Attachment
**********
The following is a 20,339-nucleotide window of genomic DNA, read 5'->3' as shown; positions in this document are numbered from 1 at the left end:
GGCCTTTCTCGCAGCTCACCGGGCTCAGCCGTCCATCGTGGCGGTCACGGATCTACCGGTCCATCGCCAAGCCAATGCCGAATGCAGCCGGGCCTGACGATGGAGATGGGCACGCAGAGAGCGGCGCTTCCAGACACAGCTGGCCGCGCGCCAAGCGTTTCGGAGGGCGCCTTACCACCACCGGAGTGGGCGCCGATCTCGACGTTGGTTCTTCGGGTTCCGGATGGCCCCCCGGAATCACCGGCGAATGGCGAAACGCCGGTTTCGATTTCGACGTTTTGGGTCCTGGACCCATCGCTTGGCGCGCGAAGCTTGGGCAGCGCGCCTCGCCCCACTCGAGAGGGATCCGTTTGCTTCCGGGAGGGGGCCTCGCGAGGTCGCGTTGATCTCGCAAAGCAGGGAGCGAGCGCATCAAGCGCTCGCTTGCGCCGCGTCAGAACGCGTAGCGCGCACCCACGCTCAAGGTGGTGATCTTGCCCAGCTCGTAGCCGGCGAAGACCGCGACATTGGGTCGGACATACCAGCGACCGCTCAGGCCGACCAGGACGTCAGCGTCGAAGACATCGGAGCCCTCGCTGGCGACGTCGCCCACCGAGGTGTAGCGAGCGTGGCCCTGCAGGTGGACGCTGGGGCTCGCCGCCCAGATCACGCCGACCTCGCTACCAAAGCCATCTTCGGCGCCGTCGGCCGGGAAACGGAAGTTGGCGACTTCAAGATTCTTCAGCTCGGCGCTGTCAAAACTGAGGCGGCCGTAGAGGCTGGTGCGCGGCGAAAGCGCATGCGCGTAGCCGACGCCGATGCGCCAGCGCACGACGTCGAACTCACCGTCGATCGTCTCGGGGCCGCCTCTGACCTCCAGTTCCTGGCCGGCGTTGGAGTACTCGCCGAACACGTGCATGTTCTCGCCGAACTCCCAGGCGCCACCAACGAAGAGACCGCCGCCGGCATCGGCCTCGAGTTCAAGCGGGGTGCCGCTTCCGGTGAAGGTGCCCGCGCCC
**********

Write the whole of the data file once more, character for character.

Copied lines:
The following is a 20,339-nucleotide window of genomic DNA, read 5'->3' as shown; positions in this document are numbered from 1 at the left end:
GGCCTTTCTCGCAGCTCACCGGGCTCAGCCGTCCATCGTGGCGGTCACGGATCTACCGGTCCATCGCCAAGCCAATGCCGAATGCAGCCGGGCCTGACGATGGAGATGGGCACGCAGAGAGCGGCGCTTCCAGACACAGCTGGCCGCGCGCCAAGCGTTTCGGAGGGCGCCTTACCACCACCGGAGTGGGCGCCGATCTCGACGTTGGTTCTTCGGGTTCCGGATGGCCCCCCGGAATCACCGGCGAATGGCGAAACGCCGGTTTCGATTTCGACGTTTTGGGTCCTGGACCCATCGCTTGGCGCGCGAAGCTTGGGCAGCGCGCCTCGCCCCACTCGAGAGGGATCCGTTTGCTTCCGGGAGGGGGCCTCGCGAGGTCGCGTTGATCTCGCAAAGCAGGGAGCGAGCGCATCAAGCGCTCGCTTGCGCCGCGTCAGAACGCGTAGCGCGCACCCACGCTCAAGGTGGTGATCTTGCCCAGCTCGTAGCCGGCGAAGACCGCGACATTGGGTCGGACATACCAGCGACCGCTCAGGCCGACCAGGACGTCAGCGTCGAAGACATCGGAGCCCTCGCTGGCGACGTCGCCCACCGAGGTGTAGCGAGCGTGGCCCTGCAGGTGGACGCTGGGGCTCGCCGCCCAGATCACGCCGACCTCGCTACCAAAGCCATCTTCGGCGCCGTCGGCCGGGAAACGGAAGTTGGCGACTTCAAGATTCTTCAGCTCGGCGCTGTCAAAACTGAGGCGGCCGTAGAGGCTGGTGCGCGGCGAAAGCGCATGCGCGTAGCCGACGCCGATGCGCCAGCGCACGACGTCGAACTCACCGTCGATCGTCTCGGGGCCGCCTCTGACCTCCAGTTCCTGGCCGGCGTTGGAGTACTCGCCGAACACGTGCATGTTCTCGCCGAACTCCCAGGCGCCACCAACGAAGAGACCGCCGCCGGCATCGGCCTCGAGTTCAAGCGGGGTGCCGCTTCCGGTGAAGGTGCCCGCGCCC